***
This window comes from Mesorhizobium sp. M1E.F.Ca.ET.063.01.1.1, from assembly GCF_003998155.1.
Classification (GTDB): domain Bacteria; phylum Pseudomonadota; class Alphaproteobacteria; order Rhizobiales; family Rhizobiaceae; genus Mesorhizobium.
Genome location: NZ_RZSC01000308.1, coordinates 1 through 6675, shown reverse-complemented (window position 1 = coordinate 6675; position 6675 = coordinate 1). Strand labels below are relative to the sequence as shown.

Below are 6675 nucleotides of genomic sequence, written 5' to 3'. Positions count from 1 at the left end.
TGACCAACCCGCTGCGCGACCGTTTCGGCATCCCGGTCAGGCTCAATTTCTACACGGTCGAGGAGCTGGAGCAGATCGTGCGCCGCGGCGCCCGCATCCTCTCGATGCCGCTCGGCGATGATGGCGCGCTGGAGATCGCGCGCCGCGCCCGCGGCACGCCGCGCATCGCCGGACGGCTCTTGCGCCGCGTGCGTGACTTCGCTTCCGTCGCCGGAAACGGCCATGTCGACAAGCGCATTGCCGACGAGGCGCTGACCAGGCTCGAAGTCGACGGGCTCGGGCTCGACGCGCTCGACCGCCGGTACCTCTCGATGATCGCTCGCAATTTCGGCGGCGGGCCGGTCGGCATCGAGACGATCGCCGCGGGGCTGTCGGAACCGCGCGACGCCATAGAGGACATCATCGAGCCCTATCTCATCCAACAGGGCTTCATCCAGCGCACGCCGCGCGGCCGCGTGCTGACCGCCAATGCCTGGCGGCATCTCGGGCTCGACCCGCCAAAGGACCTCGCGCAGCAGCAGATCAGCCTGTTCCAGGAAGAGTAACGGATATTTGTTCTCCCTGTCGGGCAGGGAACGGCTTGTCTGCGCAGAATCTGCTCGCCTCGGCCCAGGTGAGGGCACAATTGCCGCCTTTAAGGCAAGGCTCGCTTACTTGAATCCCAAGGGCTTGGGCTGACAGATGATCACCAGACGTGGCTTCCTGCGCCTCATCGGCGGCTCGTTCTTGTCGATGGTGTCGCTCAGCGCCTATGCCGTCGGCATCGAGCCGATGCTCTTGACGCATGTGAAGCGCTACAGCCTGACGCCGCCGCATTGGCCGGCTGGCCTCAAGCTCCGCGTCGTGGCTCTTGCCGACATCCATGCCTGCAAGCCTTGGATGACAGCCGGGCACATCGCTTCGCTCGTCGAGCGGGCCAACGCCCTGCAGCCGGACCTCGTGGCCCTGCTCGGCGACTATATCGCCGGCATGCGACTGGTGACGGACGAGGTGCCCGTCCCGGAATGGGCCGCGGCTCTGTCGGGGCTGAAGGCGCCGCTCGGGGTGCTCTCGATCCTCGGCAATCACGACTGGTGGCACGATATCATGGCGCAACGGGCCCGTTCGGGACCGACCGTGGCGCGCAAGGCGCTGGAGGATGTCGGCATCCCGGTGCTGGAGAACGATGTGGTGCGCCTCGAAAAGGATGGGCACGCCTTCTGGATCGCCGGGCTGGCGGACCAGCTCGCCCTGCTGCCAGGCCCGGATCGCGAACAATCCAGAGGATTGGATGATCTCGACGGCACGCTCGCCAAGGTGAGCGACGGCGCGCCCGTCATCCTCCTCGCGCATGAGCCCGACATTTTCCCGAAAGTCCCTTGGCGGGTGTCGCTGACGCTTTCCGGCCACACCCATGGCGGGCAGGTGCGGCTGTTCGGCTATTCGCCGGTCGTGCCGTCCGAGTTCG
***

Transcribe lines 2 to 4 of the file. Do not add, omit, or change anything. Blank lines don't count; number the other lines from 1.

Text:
Classification (GTDB): domain Bacteria; phylum Pseudomonadota; class Alphaproteobacteria; order Rhizobiales; family Rhizobiaceae; genus Mesorhizobium.
Genome location: NZ_RZSC01000308.1, coordinates 1 through 6675, shown reverse-complemented (window position 1 = coordinate 6675; position 6675 = coordinate 1). Strand labels below are relative to the sequence as shown.

Below are 6675 nucleotides of genomic sequence, written 5' to 3'. Positions count from 1 at the left end.